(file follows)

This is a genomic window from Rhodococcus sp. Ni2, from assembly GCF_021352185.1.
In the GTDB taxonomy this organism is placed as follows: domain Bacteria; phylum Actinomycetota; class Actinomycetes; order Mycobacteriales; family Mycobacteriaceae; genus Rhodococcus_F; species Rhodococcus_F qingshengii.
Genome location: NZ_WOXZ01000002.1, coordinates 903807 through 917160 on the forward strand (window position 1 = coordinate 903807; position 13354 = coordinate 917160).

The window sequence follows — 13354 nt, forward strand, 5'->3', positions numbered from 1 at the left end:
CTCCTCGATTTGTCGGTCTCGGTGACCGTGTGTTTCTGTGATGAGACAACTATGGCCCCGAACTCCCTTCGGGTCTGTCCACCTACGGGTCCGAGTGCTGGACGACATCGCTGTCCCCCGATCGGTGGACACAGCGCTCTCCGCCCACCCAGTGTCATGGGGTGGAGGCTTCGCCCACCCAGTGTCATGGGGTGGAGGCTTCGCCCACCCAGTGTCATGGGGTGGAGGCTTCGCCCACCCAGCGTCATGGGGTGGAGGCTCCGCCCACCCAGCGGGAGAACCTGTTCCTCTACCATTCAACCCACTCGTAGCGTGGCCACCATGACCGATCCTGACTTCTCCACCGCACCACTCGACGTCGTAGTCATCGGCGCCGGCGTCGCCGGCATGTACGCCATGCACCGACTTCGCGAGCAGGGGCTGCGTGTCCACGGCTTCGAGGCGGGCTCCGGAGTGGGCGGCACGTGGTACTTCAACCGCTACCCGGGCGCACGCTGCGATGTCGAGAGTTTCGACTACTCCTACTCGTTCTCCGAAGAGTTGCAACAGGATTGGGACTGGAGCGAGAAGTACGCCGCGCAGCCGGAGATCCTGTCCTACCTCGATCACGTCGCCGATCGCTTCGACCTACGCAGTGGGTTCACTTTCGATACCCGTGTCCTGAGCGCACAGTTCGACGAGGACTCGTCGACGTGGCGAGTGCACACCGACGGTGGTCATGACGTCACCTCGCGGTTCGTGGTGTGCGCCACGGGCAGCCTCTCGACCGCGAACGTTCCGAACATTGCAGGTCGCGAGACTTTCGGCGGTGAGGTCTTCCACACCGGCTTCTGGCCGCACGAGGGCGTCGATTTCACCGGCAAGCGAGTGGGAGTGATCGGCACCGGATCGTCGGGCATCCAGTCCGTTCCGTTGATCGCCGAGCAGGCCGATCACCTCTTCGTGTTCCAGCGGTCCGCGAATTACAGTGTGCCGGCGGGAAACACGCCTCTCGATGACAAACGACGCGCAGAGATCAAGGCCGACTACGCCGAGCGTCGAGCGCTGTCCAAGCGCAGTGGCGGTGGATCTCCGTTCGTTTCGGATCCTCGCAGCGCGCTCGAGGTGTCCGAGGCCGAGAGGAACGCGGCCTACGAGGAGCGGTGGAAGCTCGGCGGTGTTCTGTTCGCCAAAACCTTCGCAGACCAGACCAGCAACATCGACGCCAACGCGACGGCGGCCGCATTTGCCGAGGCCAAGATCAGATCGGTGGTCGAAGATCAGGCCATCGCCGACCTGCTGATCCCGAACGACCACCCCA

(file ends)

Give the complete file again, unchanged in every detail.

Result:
This is a genomic window from Rhodococcus sp. Ni2, from assembly GCF_021352185.1.
In the GTDB taxonomy this organism is placed as follows: domain Bacteria; phylum Actinomycetota; class Actinomycetes; order Mycobacteriales; family Mycobacteriaceae; genus Rhodococcus_F; species Rhodococcus_F qingshengii.
Genome location: NZ_WOXZ01000002.1, coordinates 903807 through 917160 on the forward strand (window position 1 = coordinate 903807; position 13354 = coordinate 917160).

The window sequence follows — 13354 nt, forward strand, 5'->3', positions numbered from 1 at the left end:
CTCCTCGATTTGTCGGTCTCGGTGACCGTGTGTTTCTGTGATGAGACAACTATGGCCCCGAACTCCCTTCGGGTCTGTCCACCTACGGGTCCGAGTGCTGGACGACATCGCTGTCCCCCGATCGGTGGACACAGCGCTCTCCGCCCACCCAGTGTCATGGGGTGGAGGCTTCGCCCACCCAGTGTCATGGGGTGGAGGCTTCGCCCACCCAGTGTCATGGGGTGGAGGCTTCGCCCACCCAGCGTCATGGGGTGGAGGCTCCGCCCACCCAGCGGGAGAACCTGTTCCTCTACCATTCAACCCACTCGTAGCGTGGCCACCATGACCGATCCTGACTTCTCCACCGCACCACTCGACGTCGTAGTCATCGGCGCCGGCGTCGCCGGCATGTACGCCATGCACCGACTTCGCGAGCAGGGGCTGCGTGTCCACGGCTTCGAGGCGGGCTCCGGAGTGGGCGGCACGTGGTACTTCAACCGCTACCCGGGCGCACGCTGCGATGTCGAGAGTTTCGACTACTCCTACTCGTTCTCCGAAGAGTTGCAACAGGATTGGGACTGGAGCGAGAAGTACGCCGCGCAGCCGGAGATCCTGTCCTACCTCGATCACGTCGCCGATCGCTTCGACCTACGCAGTGGGTTCACTTTCGATACCCGTGTCCTGAGCGCACAGTTCGACGAGGACTCGTCGACGTGGCGAGTGCACACCGACGGTGGTCATGACGTCACCTCGCGGTTCGTGGTGTGCGCCACGGGCAGCCTCTCGACCGCGAACGTTCCGAACATTGCAGGTCGCGAGACTTTCGGCGGTGAGGTCTTCCACACCGGCTTCTGGCCGCACGAGGGCGTCGATTTCACCGGCAAGCGAGTGGGAGTGATCGGCACCGGATCGTCGGGCATCCAGTCCGTTCCGTTGATCGCCGAGCAGGCCGATCACCTCTTCGTGTTCCAGCGGTCCGCGAATTACAGTGTGCCGGCGGGAAACACGCCTCTCGATGACAAACGACGCGCAGAGATCAAGGCCGACTACGCCGAGCGTCGAGCGCTGTCCAAGCGCAGTGGCGGTGGATCTCCGTTCGTTTCGGATCCTCGCAGCGCGCTCGAGGTGTCCGAGGCCGAGAGGAACGCGGCCTACGAGGAGCGGTGGAAGCTCGGCGGTGTTCTGTTCGCCAAAACCTTCGCAGACCAGACCAGCAACATCGACGCCAACGCGACGGCGGCCGCATTTGCCGAGGCCAAGATCAGATCGGTGGTCGAAGATCAGGCCATCGCCGACCTGCTGATCCCGAACGACCACCCCA